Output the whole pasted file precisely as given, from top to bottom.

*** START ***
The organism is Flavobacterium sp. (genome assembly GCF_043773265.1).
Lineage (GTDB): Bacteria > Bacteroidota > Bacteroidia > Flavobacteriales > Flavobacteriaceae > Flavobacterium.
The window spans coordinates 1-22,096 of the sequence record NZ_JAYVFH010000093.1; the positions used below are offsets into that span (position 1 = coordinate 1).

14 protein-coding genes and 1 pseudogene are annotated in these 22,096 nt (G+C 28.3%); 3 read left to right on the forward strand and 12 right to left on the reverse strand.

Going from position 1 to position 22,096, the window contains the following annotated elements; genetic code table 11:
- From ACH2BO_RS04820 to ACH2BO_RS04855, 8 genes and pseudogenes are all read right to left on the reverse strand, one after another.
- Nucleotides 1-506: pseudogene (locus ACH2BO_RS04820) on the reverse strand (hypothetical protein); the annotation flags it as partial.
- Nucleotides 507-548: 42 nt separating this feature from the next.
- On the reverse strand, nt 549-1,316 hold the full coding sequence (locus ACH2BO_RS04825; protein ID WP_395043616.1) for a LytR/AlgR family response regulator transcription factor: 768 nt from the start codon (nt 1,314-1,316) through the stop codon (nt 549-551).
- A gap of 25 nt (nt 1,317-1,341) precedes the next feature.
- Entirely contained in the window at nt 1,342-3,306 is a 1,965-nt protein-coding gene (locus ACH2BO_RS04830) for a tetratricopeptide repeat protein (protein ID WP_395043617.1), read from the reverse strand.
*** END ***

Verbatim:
The organism is Flavobacterium sp. (genome assembly GCF_043773265.1).
Lineage (GTDB): Bacteria > Bacteroidota > Bacteroidia > Flavobacteriales > Flavobacteriaceae > Flavobacterium.
The window spans coordinates 1-22,096 of the sequence record NZ_JAYVFH010000093.1; the positions used below are offsets into that span (position 1 = coordinate 1).

14 protein-coding genes and 1 pseudogene are annotated in these 22,096 nt (G+C 28.3%); 3 read left to right on the forward strand and 12 right to left on the reverse strand.

Going from position 1 to position 22,096, the window contains the following annotated elements; genetic code table 11:
- From ACH2BO_RS04820 to ACH2BO_RS04855, 8 genes and pseudogenes are all read right to left on the reverse strand, one after another.
- Nucleotides 1-506: pseudogene (locus ACH2BO_RS04820) on the reverse strand (hypothetical protein); the annotation flags it as partial.
- Nucleotides 507-548: 42 nt separating this feature from the next.
- On the reverse strand, nt 549-1,316 hold the full coding sequence (locus ACH2BO_RS04825; protein ID WP_395043616.1) for a LytR/AlgR family response regulator transcription factor: 768 nt from the start codon (nt 1,314-1,316) through the stop codon (nt 549-551).
- A gap of 25 nt (nt 1,317-1,341) precedes the next feature.
- Entirely contained in the window at nt 1,342-3,306 is a 1,965-nt protein-coding gene (locus ACH2BO_RS04830) for a tetratricopeptide repeat protein (protein ID WP_395043617.1), read from the reverse strand.